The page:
The S100 calcium binding protein A11 promotes liver fibrogenesis by targeting TGF-β signaling

Tingting Zhu, Linqiang Zhang, Chengbin Li, Xiaoqiong Tan, Jing Liu, Li Huiqin Li, Qijing Fan, Zhiguo Zhang, Mingfeng Zhan, Lin Fu, Jinbo Luo, Jiawei Geng, Yingjie Wu, Xiaoju Zou, Bin Liang

Research output: Contribution to journalArticlepeer-review

9 Scopus citations


Liver fibrosis is a key transformation stage and also a reversible pathological process in various types of chronic liver diseases. However, the pathogenesis of liver fibrosis still remains elusive. Here, we report that the calcium binding protein A11 (S100A11) is consistently upregulated in the integrated data from GSE liver fibrosis and tree shrew liver proteomics. S100A11 is also experimentally activated in liver fibrosis in mouse, rat, tree shrew, and human with liver fibrosis. While overexpression of S100A11 in vivo and in vitro exacerbates liver fibrosis, the inhibition of S100A11 improves liver fibrosis. Mechanistically, S100A11 activates hepatic stellate cells (HSCs) and the fibrogenesis process via the regulation of the deacetylation of Smad3 in the TGF-β signaling pathway. S100A11 physically interacts with SIRT6, a deacetylase of Smad2/3, which may competitively inhibit the interaction between SIRT6 and Smad2/3. The subsequent release and activation of Smad2/3 promote the activation of HSCs and fibrogenesis. Additionally, a significant elevation of S100A11 in serum is observed in clinical patients. Our study uncovers S100A11 as a novel profibrogenic factor in liver fibrosis, which may represent both a potential biomarker and a promising therapy target for treating liver fibrosis and fibrosis-related liver diseases.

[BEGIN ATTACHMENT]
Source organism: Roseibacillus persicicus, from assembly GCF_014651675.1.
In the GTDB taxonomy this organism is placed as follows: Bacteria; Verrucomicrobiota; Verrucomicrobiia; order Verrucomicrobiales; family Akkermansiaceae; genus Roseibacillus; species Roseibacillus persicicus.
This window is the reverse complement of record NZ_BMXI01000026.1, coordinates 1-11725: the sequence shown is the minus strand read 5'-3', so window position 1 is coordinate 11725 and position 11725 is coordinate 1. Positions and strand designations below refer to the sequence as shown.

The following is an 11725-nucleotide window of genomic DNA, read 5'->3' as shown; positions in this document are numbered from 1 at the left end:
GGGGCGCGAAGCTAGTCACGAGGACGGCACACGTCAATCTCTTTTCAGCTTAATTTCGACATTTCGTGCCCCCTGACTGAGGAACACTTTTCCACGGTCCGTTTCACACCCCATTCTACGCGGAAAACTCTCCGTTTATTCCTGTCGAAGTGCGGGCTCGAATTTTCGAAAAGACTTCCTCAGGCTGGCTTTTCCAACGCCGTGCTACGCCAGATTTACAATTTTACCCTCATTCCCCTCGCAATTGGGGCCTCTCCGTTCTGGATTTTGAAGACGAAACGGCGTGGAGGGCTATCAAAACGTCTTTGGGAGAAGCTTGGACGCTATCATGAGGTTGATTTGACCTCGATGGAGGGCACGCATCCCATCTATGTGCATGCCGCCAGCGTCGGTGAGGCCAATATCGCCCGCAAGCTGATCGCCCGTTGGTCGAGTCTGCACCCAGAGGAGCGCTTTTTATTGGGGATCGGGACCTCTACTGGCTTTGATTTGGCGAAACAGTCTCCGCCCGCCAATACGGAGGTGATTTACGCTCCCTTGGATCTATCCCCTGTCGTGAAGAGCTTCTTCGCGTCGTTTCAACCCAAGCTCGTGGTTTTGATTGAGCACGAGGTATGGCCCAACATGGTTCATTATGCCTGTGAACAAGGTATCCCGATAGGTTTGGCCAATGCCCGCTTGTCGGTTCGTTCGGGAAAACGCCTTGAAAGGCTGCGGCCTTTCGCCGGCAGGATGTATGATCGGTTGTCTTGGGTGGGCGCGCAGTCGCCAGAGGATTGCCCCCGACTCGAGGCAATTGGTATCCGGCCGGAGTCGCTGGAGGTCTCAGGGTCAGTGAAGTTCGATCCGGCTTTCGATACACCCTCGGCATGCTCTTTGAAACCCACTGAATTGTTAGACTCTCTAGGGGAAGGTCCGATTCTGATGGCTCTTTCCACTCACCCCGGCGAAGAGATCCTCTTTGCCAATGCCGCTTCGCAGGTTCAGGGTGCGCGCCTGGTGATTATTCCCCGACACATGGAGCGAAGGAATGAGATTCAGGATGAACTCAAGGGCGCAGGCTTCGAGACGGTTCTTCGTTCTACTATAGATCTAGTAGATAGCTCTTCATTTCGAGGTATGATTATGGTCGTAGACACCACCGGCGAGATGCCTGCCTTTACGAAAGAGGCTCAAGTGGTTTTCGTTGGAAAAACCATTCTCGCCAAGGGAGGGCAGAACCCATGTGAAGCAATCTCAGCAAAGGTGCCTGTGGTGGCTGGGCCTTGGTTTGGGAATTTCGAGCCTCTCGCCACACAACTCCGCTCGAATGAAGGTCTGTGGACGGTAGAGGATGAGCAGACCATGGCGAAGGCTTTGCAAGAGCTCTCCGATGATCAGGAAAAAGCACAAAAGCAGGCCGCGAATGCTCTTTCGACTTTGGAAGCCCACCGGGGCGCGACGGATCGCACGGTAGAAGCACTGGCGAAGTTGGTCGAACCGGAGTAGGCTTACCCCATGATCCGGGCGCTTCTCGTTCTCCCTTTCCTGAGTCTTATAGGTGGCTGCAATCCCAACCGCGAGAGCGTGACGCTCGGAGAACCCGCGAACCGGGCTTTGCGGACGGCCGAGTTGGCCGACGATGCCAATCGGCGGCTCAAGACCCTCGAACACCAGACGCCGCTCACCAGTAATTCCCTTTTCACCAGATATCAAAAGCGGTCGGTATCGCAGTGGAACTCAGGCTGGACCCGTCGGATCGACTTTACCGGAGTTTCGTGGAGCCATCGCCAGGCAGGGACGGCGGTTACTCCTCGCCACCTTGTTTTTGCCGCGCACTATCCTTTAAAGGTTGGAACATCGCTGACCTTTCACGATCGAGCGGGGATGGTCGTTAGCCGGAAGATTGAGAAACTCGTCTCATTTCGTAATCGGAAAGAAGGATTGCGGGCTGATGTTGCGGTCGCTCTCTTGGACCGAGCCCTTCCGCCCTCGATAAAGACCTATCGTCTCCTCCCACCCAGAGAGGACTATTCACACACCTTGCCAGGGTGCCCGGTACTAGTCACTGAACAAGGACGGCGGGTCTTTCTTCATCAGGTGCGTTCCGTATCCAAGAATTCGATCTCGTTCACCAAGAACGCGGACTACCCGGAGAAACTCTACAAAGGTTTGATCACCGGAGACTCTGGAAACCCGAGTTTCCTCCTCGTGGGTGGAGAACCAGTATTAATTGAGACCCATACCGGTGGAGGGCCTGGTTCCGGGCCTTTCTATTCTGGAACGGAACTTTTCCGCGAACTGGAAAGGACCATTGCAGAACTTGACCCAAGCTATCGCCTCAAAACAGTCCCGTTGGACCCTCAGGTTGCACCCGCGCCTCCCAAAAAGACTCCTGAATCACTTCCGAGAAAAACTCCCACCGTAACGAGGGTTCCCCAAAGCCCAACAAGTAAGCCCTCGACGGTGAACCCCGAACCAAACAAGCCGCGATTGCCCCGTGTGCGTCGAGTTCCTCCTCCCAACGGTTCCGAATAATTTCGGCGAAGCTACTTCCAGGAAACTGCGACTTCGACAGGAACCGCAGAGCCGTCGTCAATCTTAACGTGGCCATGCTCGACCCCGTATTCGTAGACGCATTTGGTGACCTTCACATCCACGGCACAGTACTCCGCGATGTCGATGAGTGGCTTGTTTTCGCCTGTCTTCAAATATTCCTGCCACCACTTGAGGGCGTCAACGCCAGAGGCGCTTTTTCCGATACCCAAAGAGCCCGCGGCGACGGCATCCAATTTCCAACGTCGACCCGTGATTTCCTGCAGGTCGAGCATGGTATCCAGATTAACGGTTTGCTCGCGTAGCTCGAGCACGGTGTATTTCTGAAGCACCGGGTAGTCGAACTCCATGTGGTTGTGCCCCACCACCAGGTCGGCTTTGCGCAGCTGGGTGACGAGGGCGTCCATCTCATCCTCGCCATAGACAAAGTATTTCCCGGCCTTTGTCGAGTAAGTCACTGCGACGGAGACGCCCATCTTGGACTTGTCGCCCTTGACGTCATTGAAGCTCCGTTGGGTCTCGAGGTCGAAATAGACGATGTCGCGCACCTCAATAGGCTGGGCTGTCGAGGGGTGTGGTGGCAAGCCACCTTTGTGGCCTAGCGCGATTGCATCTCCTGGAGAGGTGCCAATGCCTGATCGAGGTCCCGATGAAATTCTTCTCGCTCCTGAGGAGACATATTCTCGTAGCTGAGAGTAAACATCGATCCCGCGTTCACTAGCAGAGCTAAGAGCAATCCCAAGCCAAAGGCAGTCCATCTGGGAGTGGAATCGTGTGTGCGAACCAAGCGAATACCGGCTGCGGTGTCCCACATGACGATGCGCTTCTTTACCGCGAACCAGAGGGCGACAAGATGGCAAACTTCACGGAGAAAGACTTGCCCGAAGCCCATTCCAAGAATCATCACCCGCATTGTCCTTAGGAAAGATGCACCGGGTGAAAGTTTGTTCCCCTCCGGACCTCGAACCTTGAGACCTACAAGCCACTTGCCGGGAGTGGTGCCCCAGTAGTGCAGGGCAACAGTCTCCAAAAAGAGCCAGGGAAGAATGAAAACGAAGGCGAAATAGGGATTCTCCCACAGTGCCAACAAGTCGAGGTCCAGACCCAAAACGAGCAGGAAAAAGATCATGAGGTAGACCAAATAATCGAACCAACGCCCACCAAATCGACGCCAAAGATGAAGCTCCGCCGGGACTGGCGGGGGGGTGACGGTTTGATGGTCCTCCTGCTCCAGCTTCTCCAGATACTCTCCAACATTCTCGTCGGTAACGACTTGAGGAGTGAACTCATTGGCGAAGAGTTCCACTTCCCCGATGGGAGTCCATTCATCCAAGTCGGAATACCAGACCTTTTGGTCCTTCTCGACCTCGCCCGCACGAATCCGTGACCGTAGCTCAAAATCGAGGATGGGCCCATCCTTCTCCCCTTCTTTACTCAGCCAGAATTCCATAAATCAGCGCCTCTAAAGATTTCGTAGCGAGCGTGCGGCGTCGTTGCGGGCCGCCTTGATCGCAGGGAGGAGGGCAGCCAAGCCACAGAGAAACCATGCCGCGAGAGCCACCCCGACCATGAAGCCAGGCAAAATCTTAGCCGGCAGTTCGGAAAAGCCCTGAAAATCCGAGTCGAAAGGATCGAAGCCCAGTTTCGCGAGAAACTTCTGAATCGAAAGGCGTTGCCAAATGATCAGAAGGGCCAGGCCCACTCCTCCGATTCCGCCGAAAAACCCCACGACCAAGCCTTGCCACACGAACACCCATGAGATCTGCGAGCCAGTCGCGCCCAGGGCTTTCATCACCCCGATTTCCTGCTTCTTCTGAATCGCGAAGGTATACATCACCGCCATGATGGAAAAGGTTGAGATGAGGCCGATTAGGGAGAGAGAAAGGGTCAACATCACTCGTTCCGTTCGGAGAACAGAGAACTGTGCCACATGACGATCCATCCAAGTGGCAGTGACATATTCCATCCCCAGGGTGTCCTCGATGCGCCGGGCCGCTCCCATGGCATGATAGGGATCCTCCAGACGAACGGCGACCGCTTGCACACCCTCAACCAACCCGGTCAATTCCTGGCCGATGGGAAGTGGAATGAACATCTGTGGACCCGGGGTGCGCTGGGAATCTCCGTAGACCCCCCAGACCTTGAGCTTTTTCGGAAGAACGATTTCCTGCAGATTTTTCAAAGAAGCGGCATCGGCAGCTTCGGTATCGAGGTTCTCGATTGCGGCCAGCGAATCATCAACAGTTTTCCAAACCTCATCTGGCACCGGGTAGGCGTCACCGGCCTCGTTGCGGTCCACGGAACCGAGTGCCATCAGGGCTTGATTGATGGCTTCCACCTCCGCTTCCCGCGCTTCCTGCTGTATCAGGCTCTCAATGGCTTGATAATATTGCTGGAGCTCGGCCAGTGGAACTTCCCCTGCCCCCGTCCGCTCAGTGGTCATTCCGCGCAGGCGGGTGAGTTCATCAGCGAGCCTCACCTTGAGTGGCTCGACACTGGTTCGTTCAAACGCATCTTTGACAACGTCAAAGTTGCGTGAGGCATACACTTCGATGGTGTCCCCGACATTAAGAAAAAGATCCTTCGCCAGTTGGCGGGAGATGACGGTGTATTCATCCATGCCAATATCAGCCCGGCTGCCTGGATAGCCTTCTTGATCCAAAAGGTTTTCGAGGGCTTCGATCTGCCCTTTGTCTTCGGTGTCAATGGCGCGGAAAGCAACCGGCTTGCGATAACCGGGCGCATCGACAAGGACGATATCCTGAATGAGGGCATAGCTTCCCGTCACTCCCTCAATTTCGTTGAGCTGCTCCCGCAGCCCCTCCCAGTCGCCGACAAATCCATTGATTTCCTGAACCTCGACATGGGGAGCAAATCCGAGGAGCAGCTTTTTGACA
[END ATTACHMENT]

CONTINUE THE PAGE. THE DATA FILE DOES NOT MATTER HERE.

Original languageEnglish
Pages (from-to)338-349
Number of pages12
JournalJournal of Genetics and Genomics
Issue number4
StatePublished - Apr 2022
Externally publishedYes


  • Chronic liver diseases
  • Liver fibrosis
  • S100A11
  • SIRT6
  • Smad3
  • TGF-β


Dive into the research topics of 'The S100 calcium binding protein A11 promotes liver fibrogenesis by targeting TGF-β signaling'. Together they form a unique fingerprint.

Cite this